Aven makes a line of Accu-Cut hard wire cutters, and they’re actually very affordable (for what they are).
Last week I posted about Schmitz mini pliers and cutters, and NewtonsApple brought up Aven’s German-made carbide-jaw cutters.
I’m familiar with Aven tools, but I don’t think I’ve seen these hard wire cutters before.
Aven Accu-Cut hard wire cutters are available in several sizes and styles:
- 10826TCS, Tapered Head 120mm Semi-Flush
- 10825TCS, Tapered Head 125mm Semi-Flush
- 10827TCF, Oval Head 120mm Flush
- 10827TCS, Oval Head 120mm Semi-Flush
- 10821TCS, Oval Head 125mm Semi-Flush
- 10828TCF, Mini Tapered Head 120mm Flush w/Relief
- 10828TCS, Mini Tapered Head 120mm Semi-Flush w/Relief
Aven says their hard-wire cutters are designed for cutting materials such as stents, catheters, nitinol, component wires, piano wire, and other such materials. The jaws are made from a stainless steel alloy with brazed tungsten carbide inserts. The tungsten carbide cutter blades have a hardness rating of 80-82 HRC.
Although suited for medical applications, they can also be used for electronics work, or other precision cutting tasks. The “medical-grade” mirror-finish polish should make the cutters easy to clean.
The cutters feature an ESD-safe handle grip, box joint construction, and dual leaf springs.
The different models have different cutting capacities, ranging from 0.2/34 to 0.6/22 piano wire, 0.6/22 to 1.0/18 hard wire, and 1.6/14 to 2.0/12 soft wire, with the numbers referring to mm/wire gauge.
Price: $30 each
These cutters are made in Germany.
These hard-wire cutters are said to be made exclusively for Aven. Aven also has a line of standard Accu-Cut cutters, for use on “micro-assembly and repairs.”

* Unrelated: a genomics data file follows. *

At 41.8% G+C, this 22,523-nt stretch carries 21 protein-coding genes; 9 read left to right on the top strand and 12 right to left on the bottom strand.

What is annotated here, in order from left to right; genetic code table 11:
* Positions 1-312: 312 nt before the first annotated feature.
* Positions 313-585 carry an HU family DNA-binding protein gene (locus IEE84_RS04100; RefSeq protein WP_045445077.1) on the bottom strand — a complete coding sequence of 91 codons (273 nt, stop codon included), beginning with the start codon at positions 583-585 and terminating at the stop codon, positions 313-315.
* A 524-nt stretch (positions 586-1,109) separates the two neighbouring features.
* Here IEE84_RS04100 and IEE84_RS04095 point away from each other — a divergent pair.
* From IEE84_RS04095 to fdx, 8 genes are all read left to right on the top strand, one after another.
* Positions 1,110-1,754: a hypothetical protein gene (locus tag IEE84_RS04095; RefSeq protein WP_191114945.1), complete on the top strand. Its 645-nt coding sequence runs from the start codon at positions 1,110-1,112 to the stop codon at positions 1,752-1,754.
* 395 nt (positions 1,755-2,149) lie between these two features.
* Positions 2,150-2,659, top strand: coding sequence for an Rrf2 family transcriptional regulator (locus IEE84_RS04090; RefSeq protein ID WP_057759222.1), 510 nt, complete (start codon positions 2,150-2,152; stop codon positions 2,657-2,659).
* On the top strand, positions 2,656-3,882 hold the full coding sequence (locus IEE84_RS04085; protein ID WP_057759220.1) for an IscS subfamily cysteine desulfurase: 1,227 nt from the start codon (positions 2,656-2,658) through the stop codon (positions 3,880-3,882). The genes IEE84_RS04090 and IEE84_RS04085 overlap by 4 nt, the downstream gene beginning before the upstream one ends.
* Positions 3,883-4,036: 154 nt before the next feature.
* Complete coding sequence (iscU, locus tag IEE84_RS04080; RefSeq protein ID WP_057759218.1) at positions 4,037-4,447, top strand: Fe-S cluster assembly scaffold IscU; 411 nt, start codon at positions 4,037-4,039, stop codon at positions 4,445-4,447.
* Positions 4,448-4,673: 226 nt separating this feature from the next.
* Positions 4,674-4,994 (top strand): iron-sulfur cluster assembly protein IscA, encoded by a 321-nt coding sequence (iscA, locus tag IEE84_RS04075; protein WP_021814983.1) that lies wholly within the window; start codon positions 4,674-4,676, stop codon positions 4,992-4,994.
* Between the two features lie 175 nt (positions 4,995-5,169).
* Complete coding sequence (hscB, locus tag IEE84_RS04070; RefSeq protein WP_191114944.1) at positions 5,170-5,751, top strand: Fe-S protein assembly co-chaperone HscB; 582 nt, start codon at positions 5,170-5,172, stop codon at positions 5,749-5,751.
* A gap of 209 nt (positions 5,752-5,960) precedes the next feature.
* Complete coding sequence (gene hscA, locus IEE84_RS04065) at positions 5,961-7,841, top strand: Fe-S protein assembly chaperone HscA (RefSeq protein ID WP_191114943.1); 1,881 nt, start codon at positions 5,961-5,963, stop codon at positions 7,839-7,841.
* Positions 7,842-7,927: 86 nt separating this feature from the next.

It’ll be very difficult to confirm which company makes Aven’s Accu-Cut hard-wire cutters, but I have seen those handle grips before, on the NWS precision cutters I ordered last winter. If you’re familiar with NWS, you probably already know that their pliers and cutters are made in Germany.
Despite using miniature and precision pliers regularly, I can’t say I’ve needed hard-wire cutter blades in a tool this size before. Still, it seems like a pair or two would be “buy it for life” tools for hobbyists that work with hard wires. Professional and industrial users are likely to get a lot of use out of each pair before they start seeing wear.
A big benefit of the stainless steel construction is that the pliers will be easy to clean. And since they’re not chrome plated, should you damage them you won’t get chrome flaking off into delicate circuits or components.
Schmitz, the brand we briefly talked about the other day, also makes ESD-safe hard wire cutters with tungsten carbide-tipped blades. Those are $90 each.
If you think you need precision hard-wire cutters, and aren’t sure which to buy, the 10821TCS oval head 125mm semi-flush cutter (Buy Now) has the highest cutting capacity. The 120mm oval head and 125mm taper head cutters have slightly lower cutting capacity, and the 120mm mini taper head cutters have the lowest.
Generally, semi-flush cutters can last longer than flush-cutting, but the cut typically isn’t as perfectly clean. Oval head cutters are stronger, due to there being more material behind the cutting blades, while taper head cutters can fit in tighter spaces. Taper head cutters with relief have material removed from underneath the jaws, allowing them to make cuts in even tighter spaces.
Thank you to NewtonsApple for the tip!